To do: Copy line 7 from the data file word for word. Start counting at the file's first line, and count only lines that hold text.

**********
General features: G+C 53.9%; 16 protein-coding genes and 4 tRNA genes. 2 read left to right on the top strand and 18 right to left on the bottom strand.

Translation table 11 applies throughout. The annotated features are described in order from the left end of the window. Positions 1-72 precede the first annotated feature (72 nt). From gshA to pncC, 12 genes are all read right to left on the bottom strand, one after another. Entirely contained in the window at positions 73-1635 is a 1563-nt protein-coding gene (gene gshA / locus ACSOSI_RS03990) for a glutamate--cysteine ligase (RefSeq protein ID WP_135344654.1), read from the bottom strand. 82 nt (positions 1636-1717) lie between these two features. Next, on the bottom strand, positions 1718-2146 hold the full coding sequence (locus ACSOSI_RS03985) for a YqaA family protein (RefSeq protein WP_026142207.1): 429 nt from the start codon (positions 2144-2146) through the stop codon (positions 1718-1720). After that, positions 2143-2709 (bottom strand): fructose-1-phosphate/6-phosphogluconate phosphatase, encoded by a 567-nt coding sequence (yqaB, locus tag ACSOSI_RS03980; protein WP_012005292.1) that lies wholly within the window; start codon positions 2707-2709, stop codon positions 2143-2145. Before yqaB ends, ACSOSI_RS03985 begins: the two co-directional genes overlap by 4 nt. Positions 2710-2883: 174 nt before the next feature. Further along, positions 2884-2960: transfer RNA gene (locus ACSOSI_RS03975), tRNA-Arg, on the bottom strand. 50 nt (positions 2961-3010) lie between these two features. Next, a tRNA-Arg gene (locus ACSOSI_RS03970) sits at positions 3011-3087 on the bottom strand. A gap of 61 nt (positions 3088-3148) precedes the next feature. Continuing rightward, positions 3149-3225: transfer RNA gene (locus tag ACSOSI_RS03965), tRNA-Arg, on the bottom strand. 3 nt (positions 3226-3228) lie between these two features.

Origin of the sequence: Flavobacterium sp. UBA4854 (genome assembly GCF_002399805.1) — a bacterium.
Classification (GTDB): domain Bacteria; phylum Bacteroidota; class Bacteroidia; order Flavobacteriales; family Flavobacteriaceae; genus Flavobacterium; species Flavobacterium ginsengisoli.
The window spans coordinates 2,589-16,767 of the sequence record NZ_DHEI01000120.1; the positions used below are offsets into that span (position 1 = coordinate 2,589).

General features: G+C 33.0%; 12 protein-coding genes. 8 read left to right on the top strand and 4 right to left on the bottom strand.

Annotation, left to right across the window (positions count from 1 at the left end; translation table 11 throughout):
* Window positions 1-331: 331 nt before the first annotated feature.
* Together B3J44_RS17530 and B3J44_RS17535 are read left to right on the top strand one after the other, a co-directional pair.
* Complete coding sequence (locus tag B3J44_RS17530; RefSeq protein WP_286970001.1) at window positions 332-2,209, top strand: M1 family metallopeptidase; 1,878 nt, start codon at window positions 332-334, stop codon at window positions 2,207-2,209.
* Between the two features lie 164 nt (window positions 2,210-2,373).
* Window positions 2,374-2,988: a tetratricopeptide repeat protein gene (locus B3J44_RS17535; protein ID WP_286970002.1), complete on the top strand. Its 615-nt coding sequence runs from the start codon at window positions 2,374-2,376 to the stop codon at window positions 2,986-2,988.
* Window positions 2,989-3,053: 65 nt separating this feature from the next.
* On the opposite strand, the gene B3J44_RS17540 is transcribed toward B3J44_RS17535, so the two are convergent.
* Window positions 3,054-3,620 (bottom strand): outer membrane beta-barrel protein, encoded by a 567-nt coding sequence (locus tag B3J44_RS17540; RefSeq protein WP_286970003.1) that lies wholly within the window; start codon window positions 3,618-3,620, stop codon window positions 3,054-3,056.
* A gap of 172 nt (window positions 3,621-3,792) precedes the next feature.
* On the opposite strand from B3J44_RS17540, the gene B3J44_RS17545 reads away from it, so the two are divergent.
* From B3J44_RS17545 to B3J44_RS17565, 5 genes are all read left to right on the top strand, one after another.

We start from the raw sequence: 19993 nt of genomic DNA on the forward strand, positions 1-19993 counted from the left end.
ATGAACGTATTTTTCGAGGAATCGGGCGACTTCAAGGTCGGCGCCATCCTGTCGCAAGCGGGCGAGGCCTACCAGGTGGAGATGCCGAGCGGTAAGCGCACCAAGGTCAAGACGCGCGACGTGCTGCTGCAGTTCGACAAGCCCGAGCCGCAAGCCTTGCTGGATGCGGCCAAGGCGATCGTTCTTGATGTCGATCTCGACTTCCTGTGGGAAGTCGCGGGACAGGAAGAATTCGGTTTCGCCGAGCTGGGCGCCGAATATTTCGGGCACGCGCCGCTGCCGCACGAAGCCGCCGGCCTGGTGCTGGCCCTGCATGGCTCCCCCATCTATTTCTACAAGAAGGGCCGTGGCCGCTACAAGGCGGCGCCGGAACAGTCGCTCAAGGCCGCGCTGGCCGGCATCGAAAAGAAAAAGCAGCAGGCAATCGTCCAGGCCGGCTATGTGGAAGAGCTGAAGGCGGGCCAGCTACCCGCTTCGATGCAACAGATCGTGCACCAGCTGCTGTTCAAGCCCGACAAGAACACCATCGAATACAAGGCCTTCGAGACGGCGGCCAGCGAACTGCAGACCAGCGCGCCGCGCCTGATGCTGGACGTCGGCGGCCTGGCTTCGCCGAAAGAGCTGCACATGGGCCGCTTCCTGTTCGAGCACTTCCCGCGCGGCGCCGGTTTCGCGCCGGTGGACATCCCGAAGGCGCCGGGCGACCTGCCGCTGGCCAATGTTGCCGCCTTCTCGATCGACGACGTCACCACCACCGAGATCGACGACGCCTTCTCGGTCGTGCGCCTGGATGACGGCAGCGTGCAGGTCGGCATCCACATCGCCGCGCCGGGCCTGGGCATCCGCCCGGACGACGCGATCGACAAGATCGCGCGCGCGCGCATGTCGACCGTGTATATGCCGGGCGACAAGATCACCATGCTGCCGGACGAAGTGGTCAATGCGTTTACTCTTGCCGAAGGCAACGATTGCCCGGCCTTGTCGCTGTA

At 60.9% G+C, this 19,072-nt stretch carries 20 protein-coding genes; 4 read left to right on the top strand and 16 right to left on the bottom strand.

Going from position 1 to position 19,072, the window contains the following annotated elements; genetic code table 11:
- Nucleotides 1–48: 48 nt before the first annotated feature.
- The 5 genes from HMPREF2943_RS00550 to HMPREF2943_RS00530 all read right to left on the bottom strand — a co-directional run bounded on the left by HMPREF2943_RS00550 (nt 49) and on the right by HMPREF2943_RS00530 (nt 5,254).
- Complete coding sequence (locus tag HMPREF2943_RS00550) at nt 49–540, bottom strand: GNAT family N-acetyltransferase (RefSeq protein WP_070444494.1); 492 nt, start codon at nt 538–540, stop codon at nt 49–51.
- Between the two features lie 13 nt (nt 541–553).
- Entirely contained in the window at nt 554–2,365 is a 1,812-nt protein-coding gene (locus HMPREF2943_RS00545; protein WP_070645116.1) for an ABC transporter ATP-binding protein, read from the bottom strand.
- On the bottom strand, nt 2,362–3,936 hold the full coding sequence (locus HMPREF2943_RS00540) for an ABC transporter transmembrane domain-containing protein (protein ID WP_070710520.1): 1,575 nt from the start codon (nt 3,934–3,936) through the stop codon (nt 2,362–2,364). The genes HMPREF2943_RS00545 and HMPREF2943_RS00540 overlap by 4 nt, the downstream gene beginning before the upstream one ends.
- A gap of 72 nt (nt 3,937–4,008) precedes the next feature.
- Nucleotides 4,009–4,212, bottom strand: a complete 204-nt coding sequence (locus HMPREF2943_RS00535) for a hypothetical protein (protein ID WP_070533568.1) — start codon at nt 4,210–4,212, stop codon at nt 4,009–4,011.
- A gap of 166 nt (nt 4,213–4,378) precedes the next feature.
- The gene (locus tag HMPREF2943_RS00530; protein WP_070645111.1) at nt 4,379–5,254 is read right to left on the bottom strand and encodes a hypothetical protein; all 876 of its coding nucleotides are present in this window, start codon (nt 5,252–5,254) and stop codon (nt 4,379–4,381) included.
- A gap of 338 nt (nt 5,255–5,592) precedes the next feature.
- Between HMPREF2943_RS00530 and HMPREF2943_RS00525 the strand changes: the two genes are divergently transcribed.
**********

Annotation, left to right across the window (positions count from 1 at the left end; translation table 11 throughout):